JPMorgan Says Ramaphosa No Magic Bullet for South Africa

Updated on
  • ANC balance of power key to gauge outlook for economic agenda
  • Zuma isn’t going anywhere until 2019, may limit market gains

ANC Elects Cyril Ramaphosa as President

Investors cheering Cyril Ramaphosa’s victory in South Africa’s ruling-party elections may be getting ahead of themselves.

The reformist agenda of Ramaphosa does have the potential to help accelerate economic recovery, avoid a credit-rating downgrade and strengthen the currency, according to money managers including Credit Agricole CIB and JPMorgan Chase & Co. Yet, markets aren’t factoring in the formidable challenges that could limit progress, they say.

The rand headed for its biggest two-day gain since 2015 and the benchmark equity gauge rebounded from a three-week losing streak. That optimism could prove overdone if the traditionalist faction of the African National Congress challenges Ramaphosa’s win or President Jacob Zuma’s supporters hinder the new leader’s program.

“The market is getting ahead of itself,” says Guillaume Tresca, a Paris-based strategist at Credit Agricole. “First, Zuma could remain president until 2019, which means there is a risk of negative political noise. Second, there could be a balance of power to keep the unity of ANC, so it could be less positive than earlier thought.”

Other investors expressed similar views before Ramaphosa’s election was formally declared:

  • Sonja Keller, strategist at JPMorgan, Johannesburg:
    • “Financial markets probably would anticipate Moody’s holding off on a ratings downgrade in March next year. If the election results in a mixed slate with the top six new ANC leaders drawn from both the modernist and traditionalist camps, such expectations could be muted or indeed absent.”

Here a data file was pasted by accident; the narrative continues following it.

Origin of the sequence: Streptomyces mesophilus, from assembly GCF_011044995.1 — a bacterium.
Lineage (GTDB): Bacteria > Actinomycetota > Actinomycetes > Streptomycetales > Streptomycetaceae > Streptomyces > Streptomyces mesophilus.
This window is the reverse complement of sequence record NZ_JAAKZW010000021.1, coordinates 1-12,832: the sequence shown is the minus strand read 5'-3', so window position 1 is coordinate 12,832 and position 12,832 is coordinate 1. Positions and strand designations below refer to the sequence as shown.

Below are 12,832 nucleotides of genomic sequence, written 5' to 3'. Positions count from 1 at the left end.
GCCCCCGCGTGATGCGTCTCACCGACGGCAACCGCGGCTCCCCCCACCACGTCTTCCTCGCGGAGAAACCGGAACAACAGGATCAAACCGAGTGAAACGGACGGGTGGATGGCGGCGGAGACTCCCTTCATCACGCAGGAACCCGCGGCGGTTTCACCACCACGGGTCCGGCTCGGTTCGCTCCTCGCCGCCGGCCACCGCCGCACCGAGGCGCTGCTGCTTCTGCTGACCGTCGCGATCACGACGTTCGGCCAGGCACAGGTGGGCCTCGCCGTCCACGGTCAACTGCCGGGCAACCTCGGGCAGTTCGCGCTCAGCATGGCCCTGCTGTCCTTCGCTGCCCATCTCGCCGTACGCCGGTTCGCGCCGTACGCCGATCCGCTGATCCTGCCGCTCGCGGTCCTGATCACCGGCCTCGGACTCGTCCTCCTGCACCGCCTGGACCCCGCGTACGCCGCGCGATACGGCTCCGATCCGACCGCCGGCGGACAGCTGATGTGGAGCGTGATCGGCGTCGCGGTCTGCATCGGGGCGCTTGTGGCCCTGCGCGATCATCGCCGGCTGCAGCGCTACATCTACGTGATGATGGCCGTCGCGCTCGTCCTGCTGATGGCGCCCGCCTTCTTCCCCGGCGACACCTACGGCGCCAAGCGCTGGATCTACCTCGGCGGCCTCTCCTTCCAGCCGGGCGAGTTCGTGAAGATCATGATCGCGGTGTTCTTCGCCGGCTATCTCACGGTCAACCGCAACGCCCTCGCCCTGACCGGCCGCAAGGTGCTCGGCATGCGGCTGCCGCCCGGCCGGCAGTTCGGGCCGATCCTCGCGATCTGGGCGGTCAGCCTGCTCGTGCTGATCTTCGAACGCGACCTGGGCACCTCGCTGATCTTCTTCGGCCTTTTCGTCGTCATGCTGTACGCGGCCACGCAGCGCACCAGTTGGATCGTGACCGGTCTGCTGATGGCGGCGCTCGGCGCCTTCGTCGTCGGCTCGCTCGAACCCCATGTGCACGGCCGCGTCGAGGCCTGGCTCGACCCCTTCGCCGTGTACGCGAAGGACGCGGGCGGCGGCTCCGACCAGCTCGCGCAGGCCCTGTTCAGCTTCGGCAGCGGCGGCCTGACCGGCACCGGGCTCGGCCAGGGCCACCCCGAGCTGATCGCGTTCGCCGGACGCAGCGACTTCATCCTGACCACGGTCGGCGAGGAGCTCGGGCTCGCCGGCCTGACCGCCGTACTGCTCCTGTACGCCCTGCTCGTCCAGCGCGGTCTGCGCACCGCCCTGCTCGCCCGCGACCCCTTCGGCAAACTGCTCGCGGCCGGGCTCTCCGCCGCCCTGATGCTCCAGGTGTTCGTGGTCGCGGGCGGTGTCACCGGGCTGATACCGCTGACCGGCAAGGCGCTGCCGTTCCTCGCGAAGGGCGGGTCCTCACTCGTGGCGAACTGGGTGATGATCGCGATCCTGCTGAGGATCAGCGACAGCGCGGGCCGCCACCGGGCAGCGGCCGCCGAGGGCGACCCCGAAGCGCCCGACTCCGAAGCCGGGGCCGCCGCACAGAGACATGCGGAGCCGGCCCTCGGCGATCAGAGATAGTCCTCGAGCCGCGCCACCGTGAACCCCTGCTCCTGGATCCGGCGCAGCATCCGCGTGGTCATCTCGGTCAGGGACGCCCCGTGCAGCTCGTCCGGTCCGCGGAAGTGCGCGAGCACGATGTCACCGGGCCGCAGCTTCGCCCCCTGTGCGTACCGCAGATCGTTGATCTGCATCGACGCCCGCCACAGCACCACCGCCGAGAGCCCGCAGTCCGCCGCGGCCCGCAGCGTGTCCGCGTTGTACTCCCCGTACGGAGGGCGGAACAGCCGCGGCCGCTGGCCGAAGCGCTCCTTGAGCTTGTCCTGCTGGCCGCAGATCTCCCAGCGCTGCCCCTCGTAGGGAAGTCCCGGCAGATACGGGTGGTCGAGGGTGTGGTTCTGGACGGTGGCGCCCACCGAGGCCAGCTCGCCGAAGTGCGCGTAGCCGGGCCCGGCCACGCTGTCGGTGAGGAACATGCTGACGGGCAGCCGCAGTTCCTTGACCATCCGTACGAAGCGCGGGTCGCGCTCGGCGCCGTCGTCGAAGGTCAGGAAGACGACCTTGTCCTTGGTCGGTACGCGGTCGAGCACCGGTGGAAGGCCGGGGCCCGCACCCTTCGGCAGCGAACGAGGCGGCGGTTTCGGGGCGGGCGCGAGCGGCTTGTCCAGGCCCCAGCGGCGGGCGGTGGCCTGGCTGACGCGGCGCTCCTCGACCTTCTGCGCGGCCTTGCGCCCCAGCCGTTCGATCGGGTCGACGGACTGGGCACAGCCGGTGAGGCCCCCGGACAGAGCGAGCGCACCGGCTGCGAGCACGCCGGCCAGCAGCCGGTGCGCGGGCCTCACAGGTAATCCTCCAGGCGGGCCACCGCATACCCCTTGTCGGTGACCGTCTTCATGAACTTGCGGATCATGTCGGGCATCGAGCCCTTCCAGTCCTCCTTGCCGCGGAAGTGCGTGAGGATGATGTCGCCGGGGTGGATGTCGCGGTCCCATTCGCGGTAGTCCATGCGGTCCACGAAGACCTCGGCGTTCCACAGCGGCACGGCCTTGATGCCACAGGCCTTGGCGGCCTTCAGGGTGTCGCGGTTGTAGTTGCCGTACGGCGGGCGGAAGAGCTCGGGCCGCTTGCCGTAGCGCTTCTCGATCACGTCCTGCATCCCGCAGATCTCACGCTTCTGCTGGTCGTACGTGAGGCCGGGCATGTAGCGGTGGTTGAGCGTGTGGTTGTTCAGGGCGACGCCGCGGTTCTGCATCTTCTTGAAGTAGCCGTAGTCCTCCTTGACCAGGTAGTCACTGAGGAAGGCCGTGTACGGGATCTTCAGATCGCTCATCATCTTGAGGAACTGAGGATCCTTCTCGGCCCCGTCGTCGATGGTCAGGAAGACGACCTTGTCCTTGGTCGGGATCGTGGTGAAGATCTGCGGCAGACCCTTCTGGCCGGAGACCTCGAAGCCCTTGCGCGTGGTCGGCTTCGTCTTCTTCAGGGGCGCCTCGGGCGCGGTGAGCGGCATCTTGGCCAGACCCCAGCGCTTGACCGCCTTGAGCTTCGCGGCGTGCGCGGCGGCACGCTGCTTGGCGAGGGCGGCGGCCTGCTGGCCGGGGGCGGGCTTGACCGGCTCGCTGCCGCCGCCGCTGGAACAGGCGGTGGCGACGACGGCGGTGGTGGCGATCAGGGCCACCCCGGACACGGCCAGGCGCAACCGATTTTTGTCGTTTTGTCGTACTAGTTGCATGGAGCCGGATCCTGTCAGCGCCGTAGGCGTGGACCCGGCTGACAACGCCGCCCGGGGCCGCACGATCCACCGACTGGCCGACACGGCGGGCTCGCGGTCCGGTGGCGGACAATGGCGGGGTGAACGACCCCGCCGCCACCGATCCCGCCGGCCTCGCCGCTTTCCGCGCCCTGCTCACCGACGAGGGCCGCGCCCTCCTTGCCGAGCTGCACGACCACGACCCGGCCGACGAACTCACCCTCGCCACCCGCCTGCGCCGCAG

• Burkhard Varnholt, deputy chief investment officer of Credit Suisse Group AG, Zurich:
    • “They need to re-install a strong and credible finance minister and monetary policy. Those were always the hallmarks of South Africa’s economic policy. South Africa has certainly lost a lot of its punching power in recent years under the Zuma government, and most of that is most probably behind us.”
    • “It’s now about liberalizing again, cutting red tape, improving governance. There is too much corruption and all of that needs to be cut, and then South Africa can become the darling of Africa investors again as it once was. The crucial element in that equation should be the rand, which has suffered greatly and should encourage investors to move money back into the economy.”
  • Nigel Rendell, senior analyst at Medley Global Advisors, London:
    • “He’s not the answer to all of South Africa’s problems. The government needs to reverse corruption that has impacted the nation over the past 10 years.”
  • Julian Rimmer, an emerging-markets trader at Investec Bank Plc, London:
    • “The very fact of his paying lip service to the right things would give investors confidence.”
    • But, “one has to be pragmatic and the best one can hope for is a positive trend in government and economic stewardship. The chances of South Africa looking like a first-class liberal market democracy 12 months from now, fully transparent with no whiff of corruption or wasteful spending is fanciful.”
  • Paul McNamara, fund manager at GAM U.K. Ltd., London:
    • “We’ll see the rand move fairly sharply weaker not least because it has strengthened quite a lot in the last few sessions on the view that Mr. Ramaphosa is going to win. I think the point is more that he is not Mrs Zuma rather than that he has some fantastic agenda.”
  • Simon Quijano-Evans, strategist at Legal & General Investment Management, London:
    • “Politicians are under pressure to change and they are getting a reaction not just form the local electorate, but from markets. It will be pressure from both those angles that will force change.”

— With assistance by Paul Wallace

(Updates, prunes quotes, after Ramaphosa’s victory.)
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